I was delighted to contribute a chapter to the forthcoming book, edited by Bill Dutton and Mark Graham from the Oxford Internet Institute, Society and the Internet: How Networks of Information and Communication are Changing Our Lives. It’s now available for pre-order!

Tackling the most important real-world social implications of the information age, this book deals with the network’s impact on government, policy, digital divides, digital shadows, power and law, not to mention big data, privacy and self-empowerment. From the blurb:

How is society being shaped by the diffusion and increasing centrality of the Internet in everyday life and work? By bringing together leading research that addresses some of the most significant cultural, economic, and political roles of the Internet, this volume introduces students to a core set of readings that address this question in specific social and institutional contexts.

The book begins with an introduction by the editors, which provides a brief history of the Internet and Web and its study from multi-disciplinary perspectives. The chapters are grouped into six focused sections: The Internet and Everyday Life; Information and Culture on the Line; Networked Politics and Government; Networked Businesses, Industries, and Economies; and Technological and Regulatory Histories and Futures.

Although the site says the book’s for “Academics, researchers, and students across the social sciences,” I think it’s actually a great analysis of the issues for everyone with an interest in understanding our changing world.

Here’s a bit of sample text from my chapter, Inventing the Internet: Scapegoat, Sin Eater, and Trickster:

Technology is often greeted with equal degrees of excitement and fear when it’s first introduced. In the web wars of the first two decades of the 21st century, the utopians champion the digital world as a panacea, arguing the case for enthusiastic adoption as a widespread social change for good. The web dystopians, on the other hand, warn of the great upset the technology will bring, and in particular how they expect it to undermine the trust bonds that hold family, community, and society together.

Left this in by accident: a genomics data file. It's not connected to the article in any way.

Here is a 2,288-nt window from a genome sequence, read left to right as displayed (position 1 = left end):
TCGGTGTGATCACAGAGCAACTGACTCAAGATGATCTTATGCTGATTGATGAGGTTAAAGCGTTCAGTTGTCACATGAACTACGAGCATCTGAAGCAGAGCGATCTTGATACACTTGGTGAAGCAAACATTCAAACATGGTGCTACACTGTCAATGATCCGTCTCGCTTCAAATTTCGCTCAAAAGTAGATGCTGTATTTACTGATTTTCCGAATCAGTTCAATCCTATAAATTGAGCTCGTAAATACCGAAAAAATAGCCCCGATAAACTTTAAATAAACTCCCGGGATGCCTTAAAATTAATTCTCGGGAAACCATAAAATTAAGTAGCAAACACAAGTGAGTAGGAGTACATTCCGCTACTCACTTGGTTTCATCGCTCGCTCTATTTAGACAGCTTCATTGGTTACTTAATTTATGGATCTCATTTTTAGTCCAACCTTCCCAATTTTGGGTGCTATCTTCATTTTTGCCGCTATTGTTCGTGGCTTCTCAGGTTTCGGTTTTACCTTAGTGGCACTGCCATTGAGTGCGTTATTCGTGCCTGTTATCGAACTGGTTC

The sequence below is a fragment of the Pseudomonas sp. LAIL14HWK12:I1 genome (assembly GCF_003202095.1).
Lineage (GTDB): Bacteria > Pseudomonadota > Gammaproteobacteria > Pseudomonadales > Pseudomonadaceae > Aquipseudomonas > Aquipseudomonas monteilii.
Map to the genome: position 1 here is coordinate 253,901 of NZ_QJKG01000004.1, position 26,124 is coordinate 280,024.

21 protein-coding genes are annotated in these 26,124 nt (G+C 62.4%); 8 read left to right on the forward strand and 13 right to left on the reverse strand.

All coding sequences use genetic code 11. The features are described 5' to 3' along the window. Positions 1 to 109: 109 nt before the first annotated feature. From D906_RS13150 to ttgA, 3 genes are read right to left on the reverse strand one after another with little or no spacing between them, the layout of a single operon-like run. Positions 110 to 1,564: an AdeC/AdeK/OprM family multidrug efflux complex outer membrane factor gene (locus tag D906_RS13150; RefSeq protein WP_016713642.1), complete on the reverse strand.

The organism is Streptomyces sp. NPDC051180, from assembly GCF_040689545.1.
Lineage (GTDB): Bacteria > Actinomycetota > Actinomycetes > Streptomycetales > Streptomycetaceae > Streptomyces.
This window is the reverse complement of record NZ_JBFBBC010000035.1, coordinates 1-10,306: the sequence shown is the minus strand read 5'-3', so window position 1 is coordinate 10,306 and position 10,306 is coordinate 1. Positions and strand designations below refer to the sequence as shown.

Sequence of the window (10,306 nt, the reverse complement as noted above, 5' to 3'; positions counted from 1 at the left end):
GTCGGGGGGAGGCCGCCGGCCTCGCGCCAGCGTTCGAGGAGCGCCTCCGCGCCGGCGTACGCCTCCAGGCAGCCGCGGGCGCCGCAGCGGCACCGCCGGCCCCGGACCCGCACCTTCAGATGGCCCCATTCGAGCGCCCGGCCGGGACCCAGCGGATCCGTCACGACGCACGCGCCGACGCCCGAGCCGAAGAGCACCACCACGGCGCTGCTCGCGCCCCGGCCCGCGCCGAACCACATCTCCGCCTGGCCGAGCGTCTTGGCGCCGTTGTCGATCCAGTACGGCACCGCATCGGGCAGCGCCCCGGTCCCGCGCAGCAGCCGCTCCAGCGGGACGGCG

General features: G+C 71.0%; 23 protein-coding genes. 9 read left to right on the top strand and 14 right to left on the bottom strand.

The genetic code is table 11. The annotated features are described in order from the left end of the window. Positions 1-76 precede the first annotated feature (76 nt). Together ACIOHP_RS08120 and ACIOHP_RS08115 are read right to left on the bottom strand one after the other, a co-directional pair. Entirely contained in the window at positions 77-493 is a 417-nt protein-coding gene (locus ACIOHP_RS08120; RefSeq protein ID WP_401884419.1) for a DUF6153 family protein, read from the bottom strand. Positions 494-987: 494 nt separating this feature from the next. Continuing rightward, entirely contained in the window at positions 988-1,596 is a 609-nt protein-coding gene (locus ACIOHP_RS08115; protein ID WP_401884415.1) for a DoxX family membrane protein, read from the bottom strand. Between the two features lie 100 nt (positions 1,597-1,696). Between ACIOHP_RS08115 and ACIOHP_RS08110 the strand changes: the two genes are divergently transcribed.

The fierce debates that center on arguments at the polar ends of the spectrum are usually divorced from historical experience, focusing only on the now and ignoring concerns that accompanied earlier innovations. In the 1830s, for example, the telegraph, which like the Internet sped up communication between people, countries, and corporations, was at that time expected to “[revolutionize] business practice, [give] rise to new forms of crime, and [inundate] its users with a deluge of information,” as Tom Standage wrote in 1998 in his history of the telegraph, The Victorian Internet. “Attitudes to everything from newsgathering to diplomacy had to be completely rethought” (Standage 1998: 8). And the popular press at the time of the inventions of the telephone and the electric light was similarly preoccupied with moral panics about how they would transform class, family, and gender relationships (Marvin 1988). Few public conversations consider that very little—or indeed nothing—might happen to individuals or society because of the innovation. As Marvin and Standage both argue in their treatments of new technologies, not much change is more often reality.

What these popular social historians also propounded was that the fear surrounding the technology masked the fears surrounding the changes in the interpersonal and societal structures that were already in progress. The technology became the scapegoat, a sin eater, a trickster. The same can be argued for the newest media: the Internet.

It’s out in May, but you can pre-order it now.